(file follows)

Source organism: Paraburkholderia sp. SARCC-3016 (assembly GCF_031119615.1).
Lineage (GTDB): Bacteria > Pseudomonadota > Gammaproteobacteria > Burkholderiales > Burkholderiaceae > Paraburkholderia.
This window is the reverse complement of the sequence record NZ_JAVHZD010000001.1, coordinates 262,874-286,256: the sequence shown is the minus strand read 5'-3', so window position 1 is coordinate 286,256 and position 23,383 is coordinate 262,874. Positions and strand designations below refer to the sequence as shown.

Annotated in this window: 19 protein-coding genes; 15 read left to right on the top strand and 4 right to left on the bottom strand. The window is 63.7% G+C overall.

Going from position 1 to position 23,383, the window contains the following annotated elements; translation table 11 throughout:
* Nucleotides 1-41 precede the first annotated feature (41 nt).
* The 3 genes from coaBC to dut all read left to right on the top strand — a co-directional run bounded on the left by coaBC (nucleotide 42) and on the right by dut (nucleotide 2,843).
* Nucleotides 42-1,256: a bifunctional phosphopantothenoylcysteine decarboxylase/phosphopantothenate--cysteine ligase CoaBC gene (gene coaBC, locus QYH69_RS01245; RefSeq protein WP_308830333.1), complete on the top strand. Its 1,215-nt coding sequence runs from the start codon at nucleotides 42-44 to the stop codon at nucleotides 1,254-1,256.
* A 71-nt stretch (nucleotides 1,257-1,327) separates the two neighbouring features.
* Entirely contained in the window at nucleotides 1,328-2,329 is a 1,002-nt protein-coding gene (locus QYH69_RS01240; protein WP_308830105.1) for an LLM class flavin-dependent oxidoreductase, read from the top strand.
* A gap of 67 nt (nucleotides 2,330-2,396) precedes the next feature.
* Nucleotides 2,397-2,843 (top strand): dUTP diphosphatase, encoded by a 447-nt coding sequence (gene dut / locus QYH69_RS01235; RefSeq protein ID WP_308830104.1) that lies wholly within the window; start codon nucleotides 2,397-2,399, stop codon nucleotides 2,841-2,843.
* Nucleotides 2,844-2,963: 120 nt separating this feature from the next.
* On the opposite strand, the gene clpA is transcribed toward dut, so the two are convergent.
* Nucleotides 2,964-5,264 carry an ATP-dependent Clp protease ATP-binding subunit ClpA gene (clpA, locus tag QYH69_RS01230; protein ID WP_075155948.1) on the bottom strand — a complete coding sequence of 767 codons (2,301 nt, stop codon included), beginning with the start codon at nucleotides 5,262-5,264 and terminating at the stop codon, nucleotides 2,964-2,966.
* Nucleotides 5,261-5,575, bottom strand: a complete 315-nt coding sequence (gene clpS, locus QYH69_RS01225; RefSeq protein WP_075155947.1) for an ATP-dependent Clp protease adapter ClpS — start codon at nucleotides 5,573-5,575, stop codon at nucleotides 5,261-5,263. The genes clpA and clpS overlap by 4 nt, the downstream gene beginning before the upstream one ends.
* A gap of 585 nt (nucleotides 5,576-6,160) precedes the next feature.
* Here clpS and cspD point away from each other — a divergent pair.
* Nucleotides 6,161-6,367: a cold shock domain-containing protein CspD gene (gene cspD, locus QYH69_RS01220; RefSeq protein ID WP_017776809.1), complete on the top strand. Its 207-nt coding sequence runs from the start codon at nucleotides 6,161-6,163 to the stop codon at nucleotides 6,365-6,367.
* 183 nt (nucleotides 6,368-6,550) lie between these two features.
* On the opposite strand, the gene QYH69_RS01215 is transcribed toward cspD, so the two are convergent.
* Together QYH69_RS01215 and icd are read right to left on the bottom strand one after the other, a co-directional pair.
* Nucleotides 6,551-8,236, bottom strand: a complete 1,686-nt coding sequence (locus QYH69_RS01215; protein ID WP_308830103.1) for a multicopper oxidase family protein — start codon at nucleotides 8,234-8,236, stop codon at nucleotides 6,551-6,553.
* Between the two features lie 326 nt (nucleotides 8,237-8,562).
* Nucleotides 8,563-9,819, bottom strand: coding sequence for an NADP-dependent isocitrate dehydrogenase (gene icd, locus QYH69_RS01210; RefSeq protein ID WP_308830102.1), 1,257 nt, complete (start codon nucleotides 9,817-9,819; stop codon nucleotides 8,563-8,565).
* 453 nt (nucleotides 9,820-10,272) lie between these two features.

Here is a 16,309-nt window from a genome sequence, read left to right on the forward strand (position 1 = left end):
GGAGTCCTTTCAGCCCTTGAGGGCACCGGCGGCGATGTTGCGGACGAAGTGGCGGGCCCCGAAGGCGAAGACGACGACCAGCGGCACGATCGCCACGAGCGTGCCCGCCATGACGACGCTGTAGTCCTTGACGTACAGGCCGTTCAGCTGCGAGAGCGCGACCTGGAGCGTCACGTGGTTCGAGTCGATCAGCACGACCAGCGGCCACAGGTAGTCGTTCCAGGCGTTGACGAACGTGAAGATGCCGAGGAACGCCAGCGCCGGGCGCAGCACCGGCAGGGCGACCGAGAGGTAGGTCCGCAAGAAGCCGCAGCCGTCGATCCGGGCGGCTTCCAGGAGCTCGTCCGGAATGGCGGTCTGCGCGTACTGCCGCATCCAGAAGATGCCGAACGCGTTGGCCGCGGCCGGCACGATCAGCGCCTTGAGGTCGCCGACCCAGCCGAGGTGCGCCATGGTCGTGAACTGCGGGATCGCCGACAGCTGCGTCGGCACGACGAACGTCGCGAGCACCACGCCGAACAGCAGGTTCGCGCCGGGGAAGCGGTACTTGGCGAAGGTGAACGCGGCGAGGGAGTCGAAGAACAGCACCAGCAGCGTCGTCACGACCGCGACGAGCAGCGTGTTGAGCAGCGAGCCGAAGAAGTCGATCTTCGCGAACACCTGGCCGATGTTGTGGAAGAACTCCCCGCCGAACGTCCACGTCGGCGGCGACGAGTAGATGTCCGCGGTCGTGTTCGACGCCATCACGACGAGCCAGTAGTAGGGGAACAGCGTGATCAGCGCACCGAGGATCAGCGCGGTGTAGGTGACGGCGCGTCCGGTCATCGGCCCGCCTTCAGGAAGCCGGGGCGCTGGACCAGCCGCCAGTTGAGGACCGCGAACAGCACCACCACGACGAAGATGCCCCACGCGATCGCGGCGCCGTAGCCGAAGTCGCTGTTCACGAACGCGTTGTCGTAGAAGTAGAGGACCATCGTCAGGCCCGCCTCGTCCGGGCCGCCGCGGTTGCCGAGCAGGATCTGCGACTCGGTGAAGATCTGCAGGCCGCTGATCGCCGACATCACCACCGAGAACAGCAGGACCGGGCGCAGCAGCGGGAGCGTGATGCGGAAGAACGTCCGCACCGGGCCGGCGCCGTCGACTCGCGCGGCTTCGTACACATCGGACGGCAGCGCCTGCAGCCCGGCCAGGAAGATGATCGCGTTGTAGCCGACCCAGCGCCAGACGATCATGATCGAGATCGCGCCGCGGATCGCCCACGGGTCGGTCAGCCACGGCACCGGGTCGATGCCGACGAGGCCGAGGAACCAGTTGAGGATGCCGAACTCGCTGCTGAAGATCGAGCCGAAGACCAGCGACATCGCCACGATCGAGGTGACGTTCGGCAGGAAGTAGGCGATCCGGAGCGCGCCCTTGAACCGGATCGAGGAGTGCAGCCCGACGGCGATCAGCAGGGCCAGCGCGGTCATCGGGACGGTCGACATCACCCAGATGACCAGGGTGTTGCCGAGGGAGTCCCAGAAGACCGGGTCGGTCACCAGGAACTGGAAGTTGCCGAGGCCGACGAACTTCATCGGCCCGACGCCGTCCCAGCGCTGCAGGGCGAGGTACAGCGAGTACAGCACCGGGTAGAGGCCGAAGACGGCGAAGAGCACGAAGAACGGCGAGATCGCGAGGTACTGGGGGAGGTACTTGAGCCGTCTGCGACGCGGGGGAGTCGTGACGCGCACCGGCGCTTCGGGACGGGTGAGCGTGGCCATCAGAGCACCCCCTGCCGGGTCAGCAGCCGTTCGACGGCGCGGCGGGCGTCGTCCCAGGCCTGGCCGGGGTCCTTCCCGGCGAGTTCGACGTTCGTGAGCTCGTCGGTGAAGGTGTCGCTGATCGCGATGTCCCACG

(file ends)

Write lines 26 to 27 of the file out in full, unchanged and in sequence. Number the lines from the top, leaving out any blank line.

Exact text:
* 453 nt (nucleotides 9,820-10,272) lie between these two features.

Here is a 16,309-nt window from a genome sequence, read left to right on the forward strand (position 1 = left end):